In India, a firebrand’s anti-Modi mantra resonates at nationwide protests

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Mumbai/New Delhi

Standing on a stage in the center of one of India’s most prestigious universities, the firebrand politician looked out at the cheering supporters before him and issued a sharp challenge to Prime Minister Narendra Modi.
“The idea of India is under threat,” said Kanhaiya Kumar, a leftist politician from the northeastern state of Bihar, his voice rising in the cold evening air. “We will not stop. Let the government use force. Let them bring the police.” He paused. “We will rise to prove them wrong. Listen, Modi!”
“Freedom!” the crowd chanted after each line Kumar barked from the stage, jabbing his hand in the air for emphasis and occasionally fingering the red scarf slung around his neck.
The 33-year-old Bihari politician has emerged in recent weeks as a major irritant and political challenge to Modi, a Hindu nationalist who has faced escalating protests over a citizenship law he introduced in December. Critics say the law, the Citizenship Amendment Act, marginalizes India’s Muslim minority and undermines the country’s secular ethos.
There is no single leader in the protests, which are sweeping university campuses and which some students say are inspired by the leaderless anti-government protests in Hong Kong. But a recording of Kumar’s “Freedom” anthem is played at almost all of them, with the crowds joining in for the chorus.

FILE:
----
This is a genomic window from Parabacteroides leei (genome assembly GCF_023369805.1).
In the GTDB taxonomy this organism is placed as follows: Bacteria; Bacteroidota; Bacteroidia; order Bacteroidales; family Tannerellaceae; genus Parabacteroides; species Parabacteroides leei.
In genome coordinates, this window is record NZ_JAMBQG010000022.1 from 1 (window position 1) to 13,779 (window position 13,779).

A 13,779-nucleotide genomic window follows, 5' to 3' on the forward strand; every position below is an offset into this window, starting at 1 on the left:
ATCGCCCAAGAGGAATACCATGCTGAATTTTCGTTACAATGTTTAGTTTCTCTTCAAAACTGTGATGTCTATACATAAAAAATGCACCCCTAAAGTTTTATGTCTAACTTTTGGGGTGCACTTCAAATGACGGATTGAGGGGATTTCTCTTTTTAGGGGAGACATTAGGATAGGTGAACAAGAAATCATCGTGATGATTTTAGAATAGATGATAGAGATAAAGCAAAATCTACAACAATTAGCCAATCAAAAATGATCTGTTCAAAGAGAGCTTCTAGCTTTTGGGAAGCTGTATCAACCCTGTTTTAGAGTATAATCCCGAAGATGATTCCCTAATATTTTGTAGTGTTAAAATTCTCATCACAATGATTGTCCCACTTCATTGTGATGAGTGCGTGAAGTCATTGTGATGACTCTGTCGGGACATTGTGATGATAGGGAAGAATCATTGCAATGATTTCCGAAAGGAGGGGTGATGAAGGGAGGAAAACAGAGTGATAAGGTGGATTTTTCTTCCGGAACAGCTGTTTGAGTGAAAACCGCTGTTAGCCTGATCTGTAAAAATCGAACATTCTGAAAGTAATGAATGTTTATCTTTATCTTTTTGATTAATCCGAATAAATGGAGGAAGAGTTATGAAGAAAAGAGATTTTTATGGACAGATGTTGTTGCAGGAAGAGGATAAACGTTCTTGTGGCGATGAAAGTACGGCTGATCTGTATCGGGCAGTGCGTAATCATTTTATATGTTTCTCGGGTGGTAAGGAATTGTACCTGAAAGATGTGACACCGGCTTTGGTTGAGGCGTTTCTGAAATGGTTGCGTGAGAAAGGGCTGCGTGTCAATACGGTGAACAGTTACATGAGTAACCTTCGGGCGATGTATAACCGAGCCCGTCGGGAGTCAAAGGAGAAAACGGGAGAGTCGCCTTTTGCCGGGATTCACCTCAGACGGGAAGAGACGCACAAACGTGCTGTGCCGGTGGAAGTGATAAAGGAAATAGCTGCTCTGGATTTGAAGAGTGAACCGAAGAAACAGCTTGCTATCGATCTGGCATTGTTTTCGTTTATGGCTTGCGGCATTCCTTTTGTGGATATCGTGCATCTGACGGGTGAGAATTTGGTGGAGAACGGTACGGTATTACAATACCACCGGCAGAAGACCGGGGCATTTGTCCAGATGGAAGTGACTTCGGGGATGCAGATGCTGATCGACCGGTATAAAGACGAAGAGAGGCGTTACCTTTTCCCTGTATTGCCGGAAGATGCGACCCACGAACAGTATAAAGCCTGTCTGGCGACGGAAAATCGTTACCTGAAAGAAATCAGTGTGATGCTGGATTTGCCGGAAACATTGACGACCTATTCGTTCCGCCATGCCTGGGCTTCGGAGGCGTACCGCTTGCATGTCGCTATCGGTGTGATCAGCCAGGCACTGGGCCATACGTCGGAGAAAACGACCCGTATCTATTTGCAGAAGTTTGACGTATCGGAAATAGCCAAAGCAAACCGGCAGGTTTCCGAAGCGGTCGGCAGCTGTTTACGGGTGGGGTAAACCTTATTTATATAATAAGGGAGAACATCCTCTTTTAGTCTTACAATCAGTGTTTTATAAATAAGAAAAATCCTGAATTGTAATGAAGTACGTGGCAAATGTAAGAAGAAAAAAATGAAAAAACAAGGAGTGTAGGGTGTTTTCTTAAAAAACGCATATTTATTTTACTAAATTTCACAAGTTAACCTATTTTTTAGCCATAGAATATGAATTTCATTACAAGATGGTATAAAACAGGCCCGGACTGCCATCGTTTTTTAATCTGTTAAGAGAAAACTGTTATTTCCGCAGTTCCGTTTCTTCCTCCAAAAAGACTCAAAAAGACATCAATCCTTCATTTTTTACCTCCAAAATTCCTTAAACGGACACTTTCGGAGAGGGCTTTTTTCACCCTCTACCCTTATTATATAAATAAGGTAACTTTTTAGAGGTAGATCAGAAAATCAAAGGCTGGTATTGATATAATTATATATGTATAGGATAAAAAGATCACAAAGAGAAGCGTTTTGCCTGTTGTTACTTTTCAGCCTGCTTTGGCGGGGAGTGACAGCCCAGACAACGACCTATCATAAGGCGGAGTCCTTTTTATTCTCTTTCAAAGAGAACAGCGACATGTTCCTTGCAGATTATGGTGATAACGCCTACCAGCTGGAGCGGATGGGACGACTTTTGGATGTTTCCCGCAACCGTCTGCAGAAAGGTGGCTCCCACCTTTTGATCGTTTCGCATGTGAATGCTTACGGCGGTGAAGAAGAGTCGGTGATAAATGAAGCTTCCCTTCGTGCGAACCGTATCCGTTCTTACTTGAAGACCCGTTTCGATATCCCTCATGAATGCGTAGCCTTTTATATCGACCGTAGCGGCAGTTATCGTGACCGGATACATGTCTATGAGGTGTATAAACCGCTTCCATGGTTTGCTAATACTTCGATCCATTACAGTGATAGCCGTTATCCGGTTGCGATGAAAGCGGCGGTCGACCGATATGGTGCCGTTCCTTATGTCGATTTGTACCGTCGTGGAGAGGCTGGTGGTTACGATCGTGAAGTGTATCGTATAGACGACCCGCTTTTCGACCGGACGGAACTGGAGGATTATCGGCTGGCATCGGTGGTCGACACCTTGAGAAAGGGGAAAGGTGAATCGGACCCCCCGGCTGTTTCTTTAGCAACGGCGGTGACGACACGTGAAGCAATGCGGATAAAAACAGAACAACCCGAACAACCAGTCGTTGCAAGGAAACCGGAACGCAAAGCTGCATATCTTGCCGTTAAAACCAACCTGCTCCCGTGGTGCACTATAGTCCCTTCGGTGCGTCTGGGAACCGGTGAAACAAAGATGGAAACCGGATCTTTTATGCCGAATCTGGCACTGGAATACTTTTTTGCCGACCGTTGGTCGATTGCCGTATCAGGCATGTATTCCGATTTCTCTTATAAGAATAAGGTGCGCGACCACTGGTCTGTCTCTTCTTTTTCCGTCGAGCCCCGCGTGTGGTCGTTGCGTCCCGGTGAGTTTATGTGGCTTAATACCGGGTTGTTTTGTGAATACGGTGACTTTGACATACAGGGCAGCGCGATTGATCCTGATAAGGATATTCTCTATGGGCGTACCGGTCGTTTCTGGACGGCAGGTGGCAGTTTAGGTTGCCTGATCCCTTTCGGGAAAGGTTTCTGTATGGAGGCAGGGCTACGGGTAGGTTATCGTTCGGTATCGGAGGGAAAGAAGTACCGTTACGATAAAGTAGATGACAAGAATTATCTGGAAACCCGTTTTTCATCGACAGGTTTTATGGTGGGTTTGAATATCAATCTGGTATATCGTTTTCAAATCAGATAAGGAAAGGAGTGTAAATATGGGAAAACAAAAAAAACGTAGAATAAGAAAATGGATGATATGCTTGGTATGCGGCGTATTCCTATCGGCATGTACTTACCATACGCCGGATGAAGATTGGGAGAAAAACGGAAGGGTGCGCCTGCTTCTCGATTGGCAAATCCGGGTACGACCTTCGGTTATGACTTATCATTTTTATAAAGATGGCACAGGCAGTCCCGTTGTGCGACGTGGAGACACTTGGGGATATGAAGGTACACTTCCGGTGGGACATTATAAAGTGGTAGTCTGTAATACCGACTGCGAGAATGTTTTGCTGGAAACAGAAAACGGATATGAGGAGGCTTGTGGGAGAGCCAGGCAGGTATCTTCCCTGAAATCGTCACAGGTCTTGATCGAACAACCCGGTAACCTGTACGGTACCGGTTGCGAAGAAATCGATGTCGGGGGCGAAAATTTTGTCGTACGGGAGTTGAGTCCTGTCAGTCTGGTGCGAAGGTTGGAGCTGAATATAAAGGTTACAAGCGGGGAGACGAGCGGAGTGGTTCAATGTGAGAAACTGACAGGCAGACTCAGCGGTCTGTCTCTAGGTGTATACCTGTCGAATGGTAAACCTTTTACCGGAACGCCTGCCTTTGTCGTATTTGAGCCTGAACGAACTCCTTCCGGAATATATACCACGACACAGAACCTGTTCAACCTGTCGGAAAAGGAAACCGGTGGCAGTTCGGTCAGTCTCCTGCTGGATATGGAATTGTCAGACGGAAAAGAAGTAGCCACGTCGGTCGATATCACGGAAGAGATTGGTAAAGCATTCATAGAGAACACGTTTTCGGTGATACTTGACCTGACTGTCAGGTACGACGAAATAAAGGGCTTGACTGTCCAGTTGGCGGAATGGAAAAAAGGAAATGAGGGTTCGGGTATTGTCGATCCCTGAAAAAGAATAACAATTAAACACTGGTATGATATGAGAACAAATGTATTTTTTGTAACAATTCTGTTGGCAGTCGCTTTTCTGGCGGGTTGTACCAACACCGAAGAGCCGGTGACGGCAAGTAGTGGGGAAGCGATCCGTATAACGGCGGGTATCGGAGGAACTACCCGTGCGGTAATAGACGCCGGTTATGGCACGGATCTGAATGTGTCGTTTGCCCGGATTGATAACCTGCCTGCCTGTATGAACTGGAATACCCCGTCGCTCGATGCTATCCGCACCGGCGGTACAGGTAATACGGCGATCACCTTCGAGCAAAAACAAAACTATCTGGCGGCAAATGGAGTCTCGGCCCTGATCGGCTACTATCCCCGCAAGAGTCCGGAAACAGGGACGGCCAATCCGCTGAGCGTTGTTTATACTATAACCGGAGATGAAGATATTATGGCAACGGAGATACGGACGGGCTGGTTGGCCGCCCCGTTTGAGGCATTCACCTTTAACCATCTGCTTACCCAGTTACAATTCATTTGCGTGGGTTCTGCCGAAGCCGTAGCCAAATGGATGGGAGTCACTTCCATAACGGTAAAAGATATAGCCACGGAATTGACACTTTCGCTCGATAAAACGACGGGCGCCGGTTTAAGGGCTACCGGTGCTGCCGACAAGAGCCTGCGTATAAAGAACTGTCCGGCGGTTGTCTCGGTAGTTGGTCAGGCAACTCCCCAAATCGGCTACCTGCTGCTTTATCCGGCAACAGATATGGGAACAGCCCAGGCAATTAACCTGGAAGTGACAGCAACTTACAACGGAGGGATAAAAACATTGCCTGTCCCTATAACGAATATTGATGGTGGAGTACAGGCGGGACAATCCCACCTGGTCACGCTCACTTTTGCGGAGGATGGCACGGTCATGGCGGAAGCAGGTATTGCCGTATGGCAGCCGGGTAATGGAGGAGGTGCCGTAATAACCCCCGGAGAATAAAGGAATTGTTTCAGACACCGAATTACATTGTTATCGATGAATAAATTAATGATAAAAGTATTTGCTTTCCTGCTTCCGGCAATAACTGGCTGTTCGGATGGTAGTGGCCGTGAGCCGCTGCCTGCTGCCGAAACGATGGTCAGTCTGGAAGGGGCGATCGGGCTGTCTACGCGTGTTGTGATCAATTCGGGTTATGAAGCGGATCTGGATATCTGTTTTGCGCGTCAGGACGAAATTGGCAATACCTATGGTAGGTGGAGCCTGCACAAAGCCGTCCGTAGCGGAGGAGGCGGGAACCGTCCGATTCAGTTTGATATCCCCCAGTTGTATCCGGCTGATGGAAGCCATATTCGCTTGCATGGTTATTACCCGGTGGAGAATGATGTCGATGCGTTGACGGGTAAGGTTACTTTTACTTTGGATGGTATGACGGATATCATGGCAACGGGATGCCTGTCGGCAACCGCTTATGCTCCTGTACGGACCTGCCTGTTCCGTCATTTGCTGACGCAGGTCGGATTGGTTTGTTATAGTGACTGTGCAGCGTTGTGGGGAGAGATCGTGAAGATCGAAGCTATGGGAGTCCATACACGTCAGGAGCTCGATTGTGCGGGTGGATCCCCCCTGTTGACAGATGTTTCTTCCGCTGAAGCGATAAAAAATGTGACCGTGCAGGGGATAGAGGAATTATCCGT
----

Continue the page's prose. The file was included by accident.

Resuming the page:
Modi has won back-to-back national elections with strong majorities, and the Communist Party of India faction that Kumar leads has little clout nationally. But a senior aide to the prime minister says the government is worried that his prominence and messaging could undermine Modi’s policies and weaken him politically.
Kumar’s message has largely focused on accusations that Modi has failed to address rising unemployment and create jobs for millions of young Indians, and that his hardline pro-Hindu policies are undermining the country’s secular identity and making life difficult for minorities like Muslims. When asked about his policies in a telephone interview with Reuters, Kumar declined to make “political promises” beyond pledging to uphold the constitution, saying his main aim was to hold the government to account.
“Let us not forget Modi has used religion to accentuate the fault lines, and he has failed to create jobs. I don’t want anyone to forget this,” said Kumar.
OPPOSITION SUPPORT
While analysts say that Kumar’s rise does not immediately threaten Modi, it could provide a basis for a resurgence of the opposition parties that were trounced by the prime minister’s Bharatiya Janata Party (BJP) in the national elections in May.
Several political parties, including the main opposition Congress party, have tried to enlist Kumar to their camps, but he has so far been non-committal.
“His presence widens the scope for the fragmented opposition to unite in the near term to dent Modi’s governing style,” said Sanjay Kumar, director of the Centre for the Study of Developing Societies, an independent research institute in Delhi.
Kanhaiya Kumar’s speech at Jawaharlal Nehru University (JNU), which has been rocked repeatedly by clashes between opponents and proponents of the new law, attracted hundreds of supporters on Jan 7.
But his words have resonated far beyond the gates of JNU’s leafy campus. Kumar’s speeches are watched avidly by his supporters – he has about 2 million YouTube subscribers and a million Twitter followers – and his anti-Modi slogans are chanted at protests across the country.
While he has been a well-known critic of the Modi government for several years, the recent protests have put him at center stage in the fragmented and weakened political opposition.
“Kumar is unique and forces everyone to think and question. He has been able to fill the gap created by absence of opposition,” said Sanjay Kumar of the Centre for the Study of Developing Societies.—Agencies